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This question already has an answer here:

I have a CT.txt with below input data. CT.txt:

test testing test 1

And with below script:

#!/bin/bash
for CITY in $(cat /home/user/CT.txt)
do
 FILES=/mnt/dir1/dir2/$CITY/*
echo $FILES

Giving me output as follow:

/mnt/dir1/dir2/test
/mnt/dir1/dir2/testing
/mnt/dir1/dir2/test/*
/mnt/dir1/dir2/1/*

where output should be:

/mnt/dir1/dir2/test
/mnt/dir1/dir2/testing
/mnt/dir1/dir2/test 1

How to make CT.txt file to read having space in between test 1.

marked as duplicate by Gilles bash Aug 3 '17 at 22:47

This question has been asked before and already has an answer. If those answers do not fully address your question, please ask a new question.

  • if your CT.txt content is linear you cannot even achieve it by quoting. Is your CT.txt content are in one line only? – αғsнιη Aug 3 '17 at 8:22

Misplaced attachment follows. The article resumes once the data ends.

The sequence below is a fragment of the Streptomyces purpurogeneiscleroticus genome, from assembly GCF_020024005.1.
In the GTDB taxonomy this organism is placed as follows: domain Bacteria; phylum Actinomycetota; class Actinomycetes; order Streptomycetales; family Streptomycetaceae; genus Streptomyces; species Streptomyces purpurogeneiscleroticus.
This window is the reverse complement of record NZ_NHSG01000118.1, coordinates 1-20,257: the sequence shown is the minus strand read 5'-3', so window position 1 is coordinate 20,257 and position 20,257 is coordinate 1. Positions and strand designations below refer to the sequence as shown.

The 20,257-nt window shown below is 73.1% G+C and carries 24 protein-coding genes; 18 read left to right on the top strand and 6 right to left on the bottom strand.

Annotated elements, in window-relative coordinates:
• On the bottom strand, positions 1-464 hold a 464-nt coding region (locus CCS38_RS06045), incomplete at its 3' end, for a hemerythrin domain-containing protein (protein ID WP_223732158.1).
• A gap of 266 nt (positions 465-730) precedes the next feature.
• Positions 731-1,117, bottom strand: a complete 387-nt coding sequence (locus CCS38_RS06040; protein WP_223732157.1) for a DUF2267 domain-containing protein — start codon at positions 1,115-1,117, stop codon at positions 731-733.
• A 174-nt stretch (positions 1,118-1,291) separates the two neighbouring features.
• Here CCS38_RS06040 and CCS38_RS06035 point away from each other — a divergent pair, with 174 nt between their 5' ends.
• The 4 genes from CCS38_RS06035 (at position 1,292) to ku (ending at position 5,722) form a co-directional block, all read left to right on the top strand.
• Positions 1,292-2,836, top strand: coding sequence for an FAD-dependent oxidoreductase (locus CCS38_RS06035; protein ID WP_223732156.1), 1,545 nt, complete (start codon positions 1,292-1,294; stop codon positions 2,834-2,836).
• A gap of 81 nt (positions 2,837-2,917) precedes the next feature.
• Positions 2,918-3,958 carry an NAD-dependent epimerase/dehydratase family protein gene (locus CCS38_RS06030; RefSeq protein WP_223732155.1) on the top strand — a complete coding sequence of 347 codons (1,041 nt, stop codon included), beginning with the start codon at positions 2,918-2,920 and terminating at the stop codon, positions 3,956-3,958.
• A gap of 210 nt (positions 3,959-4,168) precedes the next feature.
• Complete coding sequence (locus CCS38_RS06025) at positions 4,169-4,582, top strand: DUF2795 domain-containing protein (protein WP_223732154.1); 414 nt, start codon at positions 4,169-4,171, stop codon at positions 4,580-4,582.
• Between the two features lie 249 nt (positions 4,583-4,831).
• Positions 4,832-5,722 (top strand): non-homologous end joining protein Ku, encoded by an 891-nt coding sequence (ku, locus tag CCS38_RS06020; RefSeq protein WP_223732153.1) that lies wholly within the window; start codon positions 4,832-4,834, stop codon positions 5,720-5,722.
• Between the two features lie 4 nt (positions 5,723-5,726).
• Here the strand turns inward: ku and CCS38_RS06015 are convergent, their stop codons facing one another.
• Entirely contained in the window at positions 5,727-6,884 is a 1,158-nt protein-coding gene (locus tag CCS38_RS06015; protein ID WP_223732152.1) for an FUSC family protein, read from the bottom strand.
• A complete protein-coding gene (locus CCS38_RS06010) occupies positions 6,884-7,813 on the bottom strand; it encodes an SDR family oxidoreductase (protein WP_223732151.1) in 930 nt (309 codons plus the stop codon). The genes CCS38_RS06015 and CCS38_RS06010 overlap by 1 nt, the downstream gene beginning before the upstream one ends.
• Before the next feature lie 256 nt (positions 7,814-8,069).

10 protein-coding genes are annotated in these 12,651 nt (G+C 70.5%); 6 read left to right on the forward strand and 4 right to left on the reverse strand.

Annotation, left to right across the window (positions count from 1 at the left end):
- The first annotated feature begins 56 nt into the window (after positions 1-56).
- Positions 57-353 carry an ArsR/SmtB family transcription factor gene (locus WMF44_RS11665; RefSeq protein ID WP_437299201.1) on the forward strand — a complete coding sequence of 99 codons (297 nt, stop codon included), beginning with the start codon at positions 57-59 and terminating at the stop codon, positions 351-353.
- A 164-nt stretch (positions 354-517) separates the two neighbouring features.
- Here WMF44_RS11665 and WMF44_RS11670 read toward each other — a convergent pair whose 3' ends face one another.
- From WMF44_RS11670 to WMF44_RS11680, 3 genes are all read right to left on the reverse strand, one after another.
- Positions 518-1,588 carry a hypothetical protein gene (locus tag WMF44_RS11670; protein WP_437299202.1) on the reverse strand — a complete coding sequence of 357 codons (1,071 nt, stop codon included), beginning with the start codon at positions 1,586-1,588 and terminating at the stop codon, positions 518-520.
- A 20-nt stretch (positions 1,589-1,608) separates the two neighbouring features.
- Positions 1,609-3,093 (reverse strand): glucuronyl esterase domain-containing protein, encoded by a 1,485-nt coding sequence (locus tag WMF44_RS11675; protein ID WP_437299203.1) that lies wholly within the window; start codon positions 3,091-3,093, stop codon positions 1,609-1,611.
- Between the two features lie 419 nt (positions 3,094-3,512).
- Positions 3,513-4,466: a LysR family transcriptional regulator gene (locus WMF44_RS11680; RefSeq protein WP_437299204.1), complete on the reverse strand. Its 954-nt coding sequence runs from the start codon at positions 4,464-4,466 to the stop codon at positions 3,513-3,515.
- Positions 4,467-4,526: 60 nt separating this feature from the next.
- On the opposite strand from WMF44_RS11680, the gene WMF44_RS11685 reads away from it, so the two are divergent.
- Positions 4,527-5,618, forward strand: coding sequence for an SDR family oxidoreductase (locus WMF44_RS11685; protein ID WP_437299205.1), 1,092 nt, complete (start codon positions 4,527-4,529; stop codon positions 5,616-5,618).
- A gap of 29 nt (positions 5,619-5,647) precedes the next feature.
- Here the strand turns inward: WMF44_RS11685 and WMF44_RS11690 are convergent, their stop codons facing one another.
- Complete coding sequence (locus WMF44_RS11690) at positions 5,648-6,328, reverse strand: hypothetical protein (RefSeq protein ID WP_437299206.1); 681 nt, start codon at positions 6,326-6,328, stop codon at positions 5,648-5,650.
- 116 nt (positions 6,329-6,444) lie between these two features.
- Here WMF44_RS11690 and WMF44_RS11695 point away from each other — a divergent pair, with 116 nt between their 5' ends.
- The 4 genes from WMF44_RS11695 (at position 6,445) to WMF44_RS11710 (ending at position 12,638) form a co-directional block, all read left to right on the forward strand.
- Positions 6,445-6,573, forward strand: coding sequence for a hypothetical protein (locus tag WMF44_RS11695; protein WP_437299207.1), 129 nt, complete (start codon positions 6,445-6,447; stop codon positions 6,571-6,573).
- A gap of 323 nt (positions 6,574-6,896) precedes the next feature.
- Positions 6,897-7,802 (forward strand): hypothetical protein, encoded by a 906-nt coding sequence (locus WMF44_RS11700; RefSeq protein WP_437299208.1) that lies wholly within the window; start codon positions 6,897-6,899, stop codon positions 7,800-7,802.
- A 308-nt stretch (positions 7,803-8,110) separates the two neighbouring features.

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If you change the FS (field seperator) in awk you could achieve it.

awk -F: '{ print "/mnt/dir1/dir2/"$1 }' CT.txt
  • The CT.txt there is no field seperator :! also all contents are in one line but you just reading one, even if it was space or tab, we don't know test 1 is filename or test and 1 are seperate files – αғsнιη Aug 3 '17 at 8:37
  • Yes, if all is in one line, it wouldn't work, but if each line is an entry, than we could achieve it with awk. – Vafa Aug 3 '17 at 10:38
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Assuming the CT.txt has entries one / line, then the while loop is better suited to your task:

while IFS= read -r CITY; do
   FILES=/mnt/dir1/dir2/$CITY
   echo "$FILES"/*
done < /home/user/CT.txt

The for loop is ill-suited for this, however, it can still be made to work:

# set the input field separator to newline and disable globbing
IFS=$'\n';set -f
for CITY in $(< /home/user/CT.txt); do
   FILES=/mnt/dir1/dir2/$CITY
   echo "$FILES"/*
done

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